The world's highest free fall - Johannesburg, South Africa
No bungee, no parachute…in fact, no harness at all.
Just you, a 30-storey drop and one big net.
The looming towers of the old Orlando Power Station are a prominent feature of the Soweto skyline. Decommissioned over 50 years ago, the towers now host a collection of extreme thrills and adventure activities.
Sure, the rock climbing wall and bungee jump look fun, but it’s the unique (and terrifying) SCAD free fall which earns a place on this list.
The SCAD, standing for Suspended Catch Air Device, is made up of a square net surrounded by air tubes, attached to break suspension. This contraption absorbs the force of your fall, allowing for a safe (yet intense!) landing.
At only £20 a go, it’s a pretty budget-friendly thrill to get the old adrenaline pumping. Not to mention, you get a free video of yourself hurtling towards the ground from multiple angles—meaning there’s plenty of footage of others braving the fall to check out before you condemn yourself.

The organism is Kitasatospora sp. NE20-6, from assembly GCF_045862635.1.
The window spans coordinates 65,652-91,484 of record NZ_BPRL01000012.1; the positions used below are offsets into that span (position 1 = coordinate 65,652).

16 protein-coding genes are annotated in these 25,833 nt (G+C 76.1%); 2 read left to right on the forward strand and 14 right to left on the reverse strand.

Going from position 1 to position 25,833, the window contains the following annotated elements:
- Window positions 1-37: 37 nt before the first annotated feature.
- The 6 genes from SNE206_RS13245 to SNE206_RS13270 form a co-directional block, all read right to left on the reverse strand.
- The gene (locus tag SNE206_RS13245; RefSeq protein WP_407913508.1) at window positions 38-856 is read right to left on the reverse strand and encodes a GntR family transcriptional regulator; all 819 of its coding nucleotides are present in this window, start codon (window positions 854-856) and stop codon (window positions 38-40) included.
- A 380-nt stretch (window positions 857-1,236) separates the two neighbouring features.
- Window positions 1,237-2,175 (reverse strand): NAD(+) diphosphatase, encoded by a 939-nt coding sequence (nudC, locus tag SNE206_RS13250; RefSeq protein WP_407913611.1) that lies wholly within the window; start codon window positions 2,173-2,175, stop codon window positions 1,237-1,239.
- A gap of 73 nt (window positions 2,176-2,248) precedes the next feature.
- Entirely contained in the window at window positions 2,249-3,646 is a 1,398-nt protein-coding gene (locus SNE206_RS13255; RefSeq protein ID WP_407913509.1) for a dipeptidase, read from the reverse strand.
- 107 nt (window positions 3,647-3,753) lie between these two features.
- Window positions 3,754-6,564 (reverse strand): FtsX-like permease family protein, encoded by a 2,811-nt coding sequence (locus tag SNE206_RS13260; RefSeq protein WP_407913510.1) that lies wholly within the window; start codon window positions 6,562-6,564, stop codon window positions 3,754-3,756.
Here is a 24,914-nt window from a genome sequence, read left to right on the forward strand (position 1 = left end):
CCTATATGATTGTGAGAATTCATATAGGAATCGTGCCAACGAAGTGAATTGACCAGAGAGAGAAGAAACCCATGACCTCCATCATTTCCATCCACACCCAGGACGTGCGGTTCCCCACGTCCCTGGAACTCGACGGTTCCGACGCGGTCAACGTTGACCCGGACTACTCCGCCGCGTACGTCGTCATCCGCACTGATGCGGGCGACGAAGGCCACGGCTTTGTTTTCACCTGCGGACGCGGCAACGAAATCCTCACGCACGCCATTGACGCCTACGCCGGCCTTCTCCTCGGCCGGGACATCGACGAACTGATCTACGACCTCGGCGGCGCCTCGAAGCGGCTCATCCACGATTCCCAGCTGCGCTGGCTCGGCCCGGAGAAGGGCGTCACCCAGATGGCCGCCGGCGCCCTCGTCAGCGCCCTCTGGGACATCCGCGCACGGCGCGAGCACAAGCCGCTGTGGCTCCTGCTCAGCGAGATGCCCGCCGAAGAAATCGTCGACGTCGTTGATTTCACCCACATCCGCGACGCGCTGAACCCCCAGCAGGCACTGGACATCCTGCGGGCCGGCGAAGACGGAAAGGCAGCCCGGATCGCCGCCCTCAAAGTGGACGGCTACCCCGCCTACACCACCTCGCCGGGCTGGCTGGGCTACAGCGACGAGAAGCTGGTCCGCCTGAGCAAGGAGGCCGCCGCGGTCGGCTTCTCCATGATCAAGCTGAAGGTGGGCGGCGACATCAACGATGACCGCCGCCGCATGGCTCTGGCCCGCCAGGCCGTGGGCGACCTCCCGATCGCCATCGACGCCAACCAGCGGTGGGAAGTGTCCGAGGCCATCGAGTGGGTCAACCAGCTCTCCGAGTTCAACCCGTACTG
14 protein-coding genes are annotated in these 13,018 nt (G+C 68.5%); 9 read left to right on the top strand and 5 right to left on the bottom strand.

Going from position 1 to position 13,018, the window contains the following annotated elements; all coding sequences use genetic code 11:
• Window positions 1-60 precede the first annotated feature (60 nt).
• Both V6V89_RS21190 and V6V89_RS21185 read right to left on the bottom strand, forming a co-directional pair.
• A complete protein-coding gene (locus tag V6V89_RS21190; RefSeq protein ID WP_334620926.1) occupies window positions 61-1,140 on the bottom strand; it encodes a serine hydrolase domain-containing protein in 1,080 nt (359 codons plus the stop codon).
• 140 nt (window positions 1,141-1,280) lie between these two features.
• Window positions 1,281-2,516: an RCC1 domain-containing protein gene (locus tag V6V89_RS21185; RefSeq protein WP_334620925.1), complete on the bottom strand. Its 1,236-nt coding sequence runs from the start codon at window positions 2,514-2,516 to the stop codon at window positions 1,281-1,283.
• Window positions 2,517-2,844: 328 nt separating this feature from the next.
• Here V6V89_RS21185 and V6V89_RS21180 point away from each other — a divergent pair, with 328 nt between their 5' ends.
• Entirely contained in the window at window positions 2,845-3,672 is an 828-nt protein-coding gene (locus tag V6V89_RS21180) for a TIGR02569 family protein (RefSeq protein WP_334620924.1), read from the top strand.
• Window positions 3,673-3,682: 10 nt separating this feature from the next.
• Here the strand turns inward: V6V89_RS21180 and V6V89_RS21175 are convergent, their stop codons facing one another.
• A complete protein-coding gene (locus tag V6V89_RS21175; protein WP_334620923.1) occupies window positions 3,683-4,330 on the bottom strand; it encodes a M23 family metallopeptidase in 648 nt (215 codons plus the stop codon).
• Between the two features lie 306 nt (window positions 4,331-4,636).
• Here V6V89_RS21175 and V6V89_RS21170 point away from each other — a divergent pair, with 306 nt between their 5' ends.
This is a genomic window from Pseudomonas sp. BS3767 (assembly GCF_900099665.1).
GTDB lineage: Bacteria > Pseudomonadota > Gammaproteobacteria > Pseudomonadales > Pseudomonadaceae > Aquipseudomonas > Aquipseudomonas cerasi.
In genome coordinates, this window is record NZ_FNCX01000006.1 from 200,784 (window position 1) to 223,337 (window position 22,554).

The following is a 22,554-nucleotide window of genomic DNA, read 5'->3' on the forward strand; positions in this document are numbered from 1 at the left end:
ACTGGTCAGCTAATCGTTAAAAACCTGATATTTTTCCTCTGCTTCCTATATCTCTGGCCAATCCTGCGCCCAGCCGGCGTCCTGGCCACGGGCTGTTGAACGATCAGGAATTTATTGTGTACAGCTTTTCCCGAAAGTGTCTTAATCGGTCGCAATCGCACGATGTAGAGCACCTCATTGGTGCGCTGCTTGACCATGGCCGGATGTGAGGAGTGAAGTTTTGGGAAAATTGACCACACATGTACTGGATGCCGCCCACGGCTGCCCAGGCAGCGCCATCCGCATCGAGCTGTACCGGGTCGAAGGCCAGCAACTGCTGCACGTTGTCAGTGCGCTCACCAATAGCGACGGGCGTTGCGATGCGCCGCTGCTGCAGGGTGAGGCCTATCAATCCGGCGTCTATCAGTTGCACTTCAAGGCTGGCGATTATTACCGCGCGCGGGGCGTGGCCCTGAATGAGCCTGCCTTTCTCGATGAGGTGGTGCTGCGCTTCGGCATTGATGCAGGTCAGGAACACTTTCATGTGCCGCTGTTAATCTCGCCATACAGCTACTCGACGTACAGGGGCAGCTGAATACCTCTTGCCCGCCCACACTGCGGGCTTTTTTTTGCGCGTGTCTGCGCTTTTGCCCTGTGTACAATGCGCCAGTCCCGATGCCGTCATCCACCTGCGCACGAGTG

The world's most dangerous hike - Mount Huashan, China
Traversing around a sheer cliff face with a 7000ft drop may sound like something reserved for professionals…but not at Mount Huashan! As long as you’re under 55 years old and over 4ft11, you’ve got the green light for this treacherous hiking trail.
Just be warned, although no official statistics have been released, this one is rumoured to have a death-toll hitting the hundreds.
Consisting of rickety planks and crooked iron stairs, it’s all down to you to safely navigate the route with the help of a small harness and 2 carabiners.
Originally installed over 700 years ago by a Taoist priest, most planks have since been renovated by the government, who sadistically decided to keep them at a measly 1ft wide.